Innovation, efficiency and revenue
An API strategy puts our customers in a better position to innovate at speed, increase productivity and open up new revenue streams. More than half (52%) of organisations in a recent MuleSoft survey say that IT has generated the most business value by building reusable integrations that save time and money on future projects.
APIs drive business outcomes: organisations using APIs benefit from operational improvements such as increased productivity, increased innovation and greater agility. They also drive innovation through ecosystems with partners and external developers by exposing them to third parties.
And as new business users and applications emerge, API strategies are necessary to drive true value: outside of IT and the supply chain, business roles such as analysts, data scientists and marketers are all demanding integration.
In today’s digitally transformed environment, businesses need to be able to pivot quickly to respond to customer needs and changes in the competitive landscape. APIs allow them to access data from our platforms and display it in their choice of application. There’s no need to learn new paradigms or switch between systems, thereby reducing investment, time to market, training and ongoing costs.
This unlocks a vast amount of real-time transactional data. Data used across the business by different teams across different time zones, saving the customer considerable time and delivering a better customer experience.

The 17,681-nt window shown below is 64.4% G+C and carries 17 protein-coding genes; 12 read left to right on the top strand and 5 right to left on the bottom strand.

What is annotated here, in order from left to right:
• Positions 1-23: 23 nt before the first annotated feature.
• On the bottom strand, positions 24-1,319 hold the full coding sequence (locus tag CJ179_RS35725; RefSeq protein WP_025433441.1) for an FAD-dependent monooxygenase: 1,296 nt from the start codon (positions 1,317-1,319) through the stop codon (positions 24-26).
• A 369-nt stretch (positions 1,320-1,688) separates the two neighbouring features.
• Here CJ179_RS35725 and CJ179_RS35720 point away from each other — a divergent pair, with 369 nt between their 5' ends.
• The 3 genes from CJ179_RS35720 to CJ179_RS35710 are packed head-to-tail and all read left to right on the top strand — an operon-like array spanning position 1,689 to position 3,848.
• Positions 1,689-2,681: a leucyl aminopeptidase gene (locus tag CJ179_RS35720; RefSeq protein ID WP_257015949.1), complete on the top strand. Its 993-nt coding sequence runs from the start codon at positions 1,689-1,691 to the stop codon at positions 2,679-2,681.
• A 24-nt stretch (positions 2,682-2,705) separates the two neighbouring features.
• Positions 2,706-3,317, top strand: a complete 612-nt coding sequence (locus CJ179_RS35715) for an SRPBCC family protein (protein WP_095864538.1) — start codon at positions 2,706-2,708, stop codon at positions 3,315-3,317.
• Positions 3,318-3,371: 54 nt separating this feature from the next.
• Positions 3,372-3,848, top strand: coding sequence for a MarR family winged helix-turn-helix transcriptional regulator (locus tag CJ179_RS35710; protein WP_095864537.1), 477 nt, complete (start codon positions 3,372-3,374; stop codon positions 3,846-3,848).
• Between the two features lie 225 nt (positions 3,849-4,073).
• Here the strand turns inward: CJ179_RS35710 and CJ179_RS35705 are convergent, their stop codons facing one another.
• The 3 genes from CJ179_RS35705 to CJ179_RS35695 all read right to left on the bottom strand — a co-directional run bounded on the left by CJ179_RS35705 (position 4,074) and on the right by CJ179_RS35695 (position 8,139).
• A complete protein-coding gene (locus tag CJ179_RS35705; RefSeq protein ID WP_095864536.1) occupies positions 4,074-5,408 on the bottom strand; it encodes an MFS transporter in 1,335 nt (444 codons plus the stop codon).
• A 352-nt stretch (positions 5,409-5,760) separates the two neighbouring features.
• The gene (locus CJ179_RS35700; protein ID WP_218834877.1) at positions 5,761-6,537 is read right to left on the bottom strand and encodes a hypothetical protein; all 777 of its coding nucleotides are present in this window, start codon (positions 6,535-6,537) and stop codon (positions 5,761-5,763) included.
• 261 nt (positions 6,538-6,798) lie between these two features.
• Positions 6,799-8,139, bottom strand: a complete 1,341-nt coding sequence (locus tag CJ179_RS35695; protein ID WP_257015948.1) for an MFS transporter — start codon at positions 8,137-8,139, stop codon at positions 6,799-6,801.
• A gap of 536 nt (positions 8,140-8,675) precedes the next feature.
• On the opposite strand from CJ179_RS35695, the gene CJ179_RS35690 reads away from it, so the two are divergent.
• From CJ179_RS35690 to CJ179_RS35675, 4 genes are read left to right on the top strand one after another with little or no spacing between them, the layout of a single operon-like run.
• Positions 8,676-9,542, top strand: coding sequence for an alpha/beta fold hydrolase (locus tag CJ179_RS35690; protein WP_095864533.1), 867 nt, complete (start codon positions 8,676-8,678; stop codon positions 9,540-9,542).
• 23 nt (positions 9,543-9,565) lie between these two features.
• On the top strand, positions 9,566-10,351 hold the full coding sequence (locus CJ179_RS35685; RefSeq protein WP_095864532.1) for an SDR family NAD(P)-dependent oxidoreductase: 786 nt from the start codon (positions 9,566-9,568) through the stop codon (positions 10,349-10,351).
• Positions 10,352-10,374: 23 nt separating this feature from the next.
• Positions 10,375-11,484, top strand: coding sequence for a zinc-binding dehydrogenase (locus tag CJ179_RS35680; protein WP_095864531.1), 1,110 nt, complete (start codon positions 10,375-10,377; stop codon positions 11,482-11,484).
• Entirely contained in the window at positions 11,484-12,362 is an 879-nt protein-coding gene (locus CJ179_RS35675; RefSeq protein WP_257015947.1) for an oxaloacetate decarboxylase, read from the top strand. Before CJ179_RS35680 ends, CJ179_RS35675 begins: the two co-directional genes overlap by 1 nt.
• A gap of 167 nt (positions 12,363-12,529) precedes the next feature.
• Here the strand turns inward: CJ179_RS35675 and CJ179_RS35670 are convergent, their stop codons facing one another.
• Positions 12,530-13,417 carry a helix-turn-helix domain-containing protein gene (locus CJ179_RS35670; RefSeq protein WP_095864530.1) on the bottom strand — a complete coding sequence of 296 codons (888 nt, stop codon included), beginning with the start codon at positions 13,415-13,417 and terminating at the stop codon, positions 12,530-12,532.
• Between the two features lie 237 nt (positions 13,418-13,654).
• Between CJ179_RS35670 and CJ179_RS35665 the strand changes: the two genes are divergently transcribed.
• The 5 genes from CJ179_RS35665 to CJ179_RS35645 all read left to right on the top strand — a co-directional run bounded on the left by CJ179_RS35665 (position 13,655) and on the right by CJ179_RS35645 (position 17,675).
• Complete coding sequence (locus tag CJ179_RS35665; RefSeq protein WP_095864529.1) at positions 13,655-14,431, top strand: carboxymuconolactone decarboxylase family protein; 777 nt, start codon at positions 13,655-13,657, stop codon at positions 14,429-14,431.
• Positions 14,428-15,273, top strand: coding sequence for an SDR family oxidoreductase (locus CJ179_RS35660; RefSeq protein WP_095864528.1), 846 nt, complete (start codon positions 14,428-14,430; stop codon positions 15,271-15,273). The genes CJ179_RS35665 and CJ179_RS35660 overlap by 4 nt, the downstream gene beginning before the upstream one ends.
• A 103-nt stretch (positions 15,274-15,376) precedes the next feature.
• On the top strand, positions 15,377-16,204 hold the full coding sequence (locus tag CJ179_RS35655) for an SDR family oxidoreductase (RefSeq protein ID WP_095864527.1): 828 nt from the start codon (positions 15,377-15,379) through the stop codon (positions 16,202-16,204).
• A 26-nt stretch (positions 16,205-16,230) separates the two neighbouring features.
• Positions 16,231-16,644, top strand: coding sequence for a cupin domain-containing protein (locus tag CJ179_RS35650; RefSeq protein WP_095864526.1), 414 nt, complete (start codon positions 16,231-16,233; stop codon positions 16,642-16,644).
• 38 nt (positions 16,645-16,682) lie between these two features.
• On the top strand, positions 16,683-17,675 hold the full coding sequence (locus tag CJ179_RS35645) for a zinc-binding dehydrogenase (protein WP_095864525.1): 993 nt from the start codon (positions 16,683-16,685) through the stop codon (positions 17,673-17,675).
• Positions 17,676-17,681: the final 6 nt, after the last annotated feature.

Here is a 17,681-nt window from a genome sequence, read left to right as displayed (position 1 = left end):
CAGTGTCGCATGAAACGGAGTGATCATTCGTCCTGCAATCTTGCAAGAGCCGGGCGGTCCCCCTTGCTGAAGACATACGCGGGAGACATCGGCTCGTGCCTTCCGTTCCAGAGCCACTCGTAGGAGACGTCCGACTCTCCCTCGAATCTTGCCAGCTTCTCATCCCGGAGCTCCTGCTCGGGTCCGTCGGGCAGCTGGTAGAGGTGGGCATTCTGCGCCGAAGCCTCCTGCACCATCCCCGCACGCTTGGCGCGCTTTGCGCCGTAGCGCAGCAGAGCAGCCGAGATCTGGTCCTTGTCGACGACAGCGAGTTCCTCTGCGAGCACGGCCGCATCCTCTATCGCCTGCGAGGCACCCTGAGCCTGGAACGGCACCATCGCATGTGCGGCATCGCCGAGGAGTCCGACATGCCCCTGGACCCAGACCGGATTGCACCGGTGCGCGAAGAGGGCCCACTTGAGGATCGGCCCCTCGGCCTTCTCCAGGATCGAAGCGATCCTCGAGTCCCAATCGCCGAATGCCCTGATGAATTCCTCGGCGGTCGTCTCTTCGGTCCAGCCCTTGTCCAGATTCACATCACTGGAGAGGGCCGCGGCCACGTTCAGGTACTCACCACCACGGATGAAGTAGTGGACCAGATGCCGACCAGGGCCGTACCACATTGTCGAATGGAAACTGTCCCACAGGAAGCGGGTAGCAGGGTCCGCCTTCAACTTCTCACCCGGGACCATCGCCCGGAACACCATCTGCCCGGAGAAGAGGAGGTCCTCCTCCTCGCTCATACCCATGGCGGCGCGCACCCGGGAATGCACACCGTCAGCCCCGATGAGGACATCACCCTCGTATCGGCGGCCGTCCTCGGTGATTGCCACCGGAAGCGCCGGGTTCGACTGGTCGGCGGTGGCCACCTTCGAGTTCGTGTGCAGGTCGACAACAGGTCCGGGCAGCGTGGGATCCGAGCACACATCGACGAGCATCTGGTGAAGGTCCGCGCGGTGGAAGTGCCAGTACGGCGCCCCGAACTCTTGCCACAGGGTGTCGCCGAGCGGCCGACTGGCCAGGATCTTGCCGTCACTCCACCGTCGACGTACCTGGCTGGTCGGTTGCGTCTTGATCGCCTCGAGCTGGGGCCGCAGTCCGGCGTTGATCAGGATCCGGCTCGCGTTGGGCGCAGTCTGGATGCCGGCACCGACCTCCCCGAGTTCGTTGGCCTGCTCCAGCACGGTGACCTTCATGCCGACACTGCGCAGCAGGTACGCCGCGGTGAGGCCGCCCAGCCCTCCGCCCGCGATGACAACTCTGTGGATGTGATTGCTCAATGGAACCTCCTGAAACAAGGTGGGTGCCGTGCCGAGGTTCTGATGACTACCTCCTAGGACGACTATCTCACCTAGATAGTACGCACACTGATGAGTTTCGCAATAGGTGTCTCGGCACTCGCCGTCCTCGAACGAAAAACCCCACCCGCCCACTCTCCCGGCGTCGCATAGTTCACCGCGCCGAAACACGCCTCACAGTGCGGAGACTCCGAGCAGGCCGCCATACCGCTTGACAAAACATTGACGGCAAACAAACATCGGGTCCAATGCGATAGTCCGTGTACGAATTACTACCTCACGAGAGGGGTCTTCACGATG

Westcon-Comstor AIM – Application Integration Management
Supporting our data-driven strategy, Westcon-Comstor’s AIM solution was initially developed for our global Telco and Systems Integrator customers who are typically well advanced on such approaches but is now being recognised by smaller customers that are already digitally aware and enabled, and value the agility and flexibility we can bring them.
These customers can easily leverage the benefits of our AIM solution to bring speed, accuracy and scale to their day-to-day sales, e-commerce and logistics operations, allowing them to punch well above their weight.
The AIM suite is built with Microsoft’s robust and secure Azure platform for API management. All our APIs follow the same design approach and accessibility for consistency. Our self-service web portal ensures customers can onboard, access and test their required integration fast, minimising the effort and cost.
It’s make or break
For some customers, APIs may not yet seem relevant to their business. But at the rate business applications technologies such as ERP, CRM and digital trading are advancing and becoming more affordable, an entry into the world of APIs can bring increased efficiencies, enhanced customer experiences and new revenue streams.
With digital transformation well underway, now accelerated by macroeconomic factors, organisations that don’t evaluate where APIs fit into their business technology strategy will be left speaking an obsolete language.